Tutorials from Campus Technology
Interested in contributing?
We're ramping up our library of technology tutorials for ed tech professionals. And that means we're looking for experts who would like to contribute to the effort.
Our tutorials are goal-oriented. They should solve a problem or reveal something to the user that he or she wouldn't normally know. And they should assume the reader is an intermediate or advanced user. (That said, you can feel free to pitch primers for beginners. We'll consider pitches on a case-by-case basis.) Illustrations (screen shots) are necessary; videos are optional.
If you'd like to contribute, contact David Nagel at firstname.lastname@example.org.
From an instructor's perspective, there is a great deal of thought that goes into the creation of a new course in Moodle — everything from the template and color scheme to the best way to relay contact information. One of the most important considerations, however, might also be one of the most overlooked: How do you greet the students?
Lighting for video can be intimidating, but setting lights up for a single subject, such as a lecturer or someone webcasting from a desk, only takes a few minutes and will improve the quality of your final product immeasurably. Below is a step-by-step guide.
As part of Common Core's shift of focus from teaching to learning, students are delivering more presentations (while teachers and peers sit-and-get). Not surprisingly, the same boring presentation techniques don't work any better for students than they did for teachers.
Instructor Sicco Rood explains how to duplicate an existing course in Instructure Canvas or copy an existing course into a blank, empty course shell.
In our previous tutorial, we looked at using Moodle in concert with SCORM to record whether or not a student watched a video assignment. As an addendum, we'll use SCORM to help us record a quiz score related to that video in Moodle's gradebook.
Moodle is a powerful LMS, there can be no doubt. Regardless of all it can do, however, there are times when you want a student to do something completely different and yet continue to use Moodle as your interface. When those situations arise, you can turn to the features of the SCORM package to make this possible.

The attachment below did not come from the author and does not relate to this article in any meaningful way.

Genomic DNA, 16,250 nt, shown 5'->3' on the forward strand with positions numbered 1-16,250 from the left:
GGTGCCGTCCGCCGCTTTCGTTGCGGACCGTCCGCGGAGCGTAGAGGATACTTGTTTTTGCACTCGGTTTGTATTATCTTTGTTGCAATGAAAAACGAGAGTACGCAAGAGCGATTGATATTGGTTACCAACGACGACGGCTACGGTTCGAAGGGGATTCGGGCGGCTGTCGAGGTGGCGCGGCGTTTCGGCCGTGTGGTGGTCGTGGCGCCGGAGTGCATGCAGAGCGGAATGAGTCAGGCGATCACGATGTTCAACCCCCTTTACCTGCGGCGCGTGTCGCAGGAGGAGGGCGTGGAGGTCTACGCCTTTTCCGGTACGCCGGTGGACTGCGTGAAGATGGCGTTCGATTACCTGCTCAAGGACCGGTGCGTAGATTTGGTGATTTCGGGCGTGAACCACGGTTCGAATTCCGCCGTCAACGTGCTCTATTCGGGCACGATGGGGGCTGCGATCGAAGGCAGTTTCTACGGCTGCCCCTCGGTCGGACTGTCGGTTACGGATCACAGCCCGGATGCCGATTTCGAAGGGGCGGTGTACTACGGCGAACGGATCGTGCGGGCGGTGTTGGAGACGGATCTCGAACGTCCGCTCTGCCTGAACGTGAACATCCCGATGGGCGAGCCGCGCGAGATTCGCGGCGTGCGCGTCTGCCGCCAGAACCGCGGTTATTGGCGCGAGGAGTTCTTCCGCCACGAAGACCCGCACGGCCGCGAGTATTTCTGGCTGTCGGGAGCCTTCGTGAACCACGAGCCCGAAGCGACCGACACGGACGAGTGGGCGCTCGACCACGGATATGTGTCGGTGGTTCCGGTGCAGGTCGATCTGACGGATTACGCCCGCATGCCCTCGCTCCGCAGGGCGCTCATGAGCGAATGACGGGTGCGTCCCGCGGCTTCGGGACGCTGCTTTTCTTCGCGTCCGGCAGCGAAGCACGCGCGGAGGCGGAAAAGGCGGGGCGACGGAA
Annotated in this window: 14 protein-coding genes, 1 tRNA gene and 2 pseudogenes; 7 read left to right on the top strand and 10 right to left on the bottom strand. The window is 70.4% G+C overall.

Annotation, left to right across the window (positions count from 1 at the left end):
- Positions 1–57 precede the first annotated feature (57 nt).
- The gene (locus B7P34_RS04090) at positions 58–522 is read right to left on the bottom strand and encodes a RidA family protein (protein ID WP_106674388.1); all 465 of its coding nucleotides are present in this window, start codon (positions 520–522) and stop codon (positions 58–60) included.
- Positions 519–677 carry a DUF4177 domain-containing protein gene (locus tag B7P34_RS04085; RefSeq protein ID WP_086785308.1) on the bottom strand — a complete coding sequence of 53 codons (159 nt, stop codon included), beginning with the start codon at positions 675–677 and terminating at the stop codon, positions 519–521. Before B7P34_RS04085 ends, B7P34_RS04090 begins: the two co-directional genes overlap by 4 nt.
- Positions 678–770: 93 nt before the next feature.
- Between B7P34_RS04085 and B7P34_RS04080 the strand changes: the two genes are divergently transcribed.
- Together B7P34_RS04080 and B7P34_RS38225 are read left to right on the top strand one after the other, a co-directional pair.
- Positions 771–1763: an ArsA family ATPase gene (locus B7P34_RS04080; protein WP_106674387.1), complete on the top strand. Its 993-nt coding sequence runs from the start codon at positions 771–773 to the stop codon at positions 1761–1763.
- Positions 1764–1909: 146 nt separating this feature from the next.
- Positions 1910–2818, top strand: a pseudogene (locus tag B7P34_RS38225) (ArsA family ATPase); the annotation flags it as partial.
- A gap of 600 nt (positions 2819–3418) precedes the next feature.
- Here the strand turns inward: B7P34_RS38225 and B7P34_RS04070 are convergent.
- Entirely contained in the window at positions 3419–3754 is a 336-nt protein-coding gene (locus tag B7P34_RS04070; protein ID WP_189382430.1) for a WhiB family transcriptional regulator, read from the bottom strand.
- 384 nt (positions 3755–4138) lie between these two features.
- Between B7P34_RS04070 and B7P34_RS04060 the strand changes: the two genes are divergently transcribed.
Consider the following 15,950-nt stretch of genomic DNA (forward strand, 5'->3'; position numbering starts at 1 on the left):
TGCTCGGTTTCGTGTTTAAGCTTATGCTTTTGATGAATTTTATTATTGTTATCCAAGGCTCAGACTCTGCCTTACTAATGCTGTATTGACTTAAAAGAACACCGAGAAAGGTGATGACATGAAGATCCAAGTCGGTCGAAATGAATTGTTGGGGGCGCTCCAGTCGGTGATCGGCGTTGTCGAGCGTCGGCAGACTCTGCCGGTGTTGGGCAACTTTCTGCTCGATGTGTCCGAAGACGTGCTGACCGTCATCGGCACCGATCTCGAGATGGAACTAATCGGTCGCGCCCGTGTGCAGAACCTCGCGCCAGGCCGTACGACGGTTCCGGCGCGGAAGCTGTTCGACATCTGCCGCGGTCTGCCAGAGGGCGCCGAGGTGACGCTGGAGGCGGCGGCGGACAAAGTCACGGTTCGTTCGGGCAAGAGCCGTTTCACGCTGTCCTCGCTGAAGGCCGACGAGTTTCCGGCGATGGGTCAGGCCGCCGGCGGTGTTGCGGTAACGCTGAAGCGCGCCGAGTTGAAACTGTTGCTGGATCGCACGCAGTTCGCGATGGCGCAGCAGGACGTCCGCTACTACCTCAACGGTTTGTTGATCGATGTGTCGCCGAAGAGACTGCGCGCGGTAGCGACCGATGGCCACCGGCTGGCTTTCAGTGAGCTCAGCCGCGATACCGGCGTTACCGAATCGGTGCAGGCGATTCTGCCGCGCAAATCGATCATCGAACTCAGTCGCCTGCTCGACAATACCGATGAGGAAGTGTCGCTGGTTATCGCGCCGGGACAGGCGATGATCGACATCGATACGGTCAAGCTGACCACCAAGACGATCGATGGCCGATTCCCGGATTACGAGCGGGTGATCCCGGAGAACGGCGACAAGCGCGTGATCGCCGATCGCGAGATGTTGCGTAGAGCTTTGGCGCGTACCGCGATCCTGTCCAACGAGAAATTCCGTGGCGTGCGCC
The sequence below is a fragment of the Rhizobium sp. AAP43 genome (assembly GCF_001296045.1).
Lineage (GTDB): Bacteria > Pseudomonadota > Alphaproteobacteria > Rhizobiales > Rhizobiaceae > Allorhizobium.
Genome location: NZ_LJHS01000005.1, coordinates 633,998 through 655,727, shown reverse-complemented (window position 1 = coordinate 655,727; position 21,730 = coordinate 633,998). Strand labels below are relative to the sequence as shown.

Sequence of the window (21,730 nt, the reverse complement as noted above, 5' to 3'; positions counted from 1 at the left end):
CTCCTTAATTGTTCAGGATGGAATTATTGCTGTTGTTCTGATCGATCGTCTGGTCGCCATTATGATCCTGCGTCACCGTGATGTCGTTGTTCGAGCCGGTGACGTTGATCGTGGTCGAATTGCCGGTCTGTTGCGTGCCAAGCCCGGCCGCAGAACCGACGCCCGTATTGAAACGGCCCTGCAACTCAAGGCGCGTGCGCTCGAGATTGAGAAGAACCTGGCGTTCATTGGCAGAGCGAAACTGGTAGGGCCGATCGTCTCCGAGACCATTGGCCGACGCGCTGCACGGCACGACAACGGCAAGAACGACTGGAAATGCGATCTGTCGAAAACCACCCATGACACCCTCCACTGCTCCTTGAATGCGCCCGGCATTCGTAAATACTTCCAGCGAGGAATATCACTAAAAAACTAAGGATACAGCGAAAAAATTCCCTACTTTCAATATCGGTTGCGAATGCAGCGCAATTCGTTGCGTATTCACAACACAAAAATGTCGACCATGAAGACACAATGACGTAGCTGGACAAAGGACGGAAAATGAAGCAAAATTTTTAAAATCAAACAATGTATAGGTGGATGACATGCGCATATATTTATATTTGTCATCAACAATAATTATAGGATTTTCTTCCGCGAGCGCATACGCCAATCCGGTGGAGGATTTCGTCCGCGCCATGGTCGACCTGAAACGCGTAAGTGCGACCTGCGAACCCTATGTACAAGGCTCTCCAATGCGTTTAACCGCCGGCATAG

Here's a quick and dirty formula you can use in Google Sheets to get a running count of cells that contain any value (numbers, dates, text, links, etc.).
This question comes up often in user forums: How do I extract a piece of information from one column and put that extracted information into another? For example, if I have a URL in one column, can I extract the date from that URL and put it in m date column so I don't have to the the date manually?
There's a hidden gem in Moodle called the Feedback activity. It might not receive a lot of attention, but, once you start experimenting with it, you'll likely find a lot more possibilities for it than you imagined — from simple quiz creation to class discussions designed to keep students engaged in the learning material.
In our first tutorial on Google Sheets, we looked at extending the software's default conditional formatting options through the use of formulas. That solution is good for a limited range of dates, but it might get cumbersome in spreadsheets that span longer periods, since each possible date requires a unique formula.
Google Sheets, the spreadsheet tool that's part of the Google Apps productivity suite, lets users format cells based on certain conditions, including the date contained in a cell and how far away that date is from the present. But the options available through the Conditional Formatting dialog are limited. Here's a way around those limitations.
Moodle experts Tim States and Emmett Dulaney show how courses can be enhanced with interactive exercises using the Choice activity.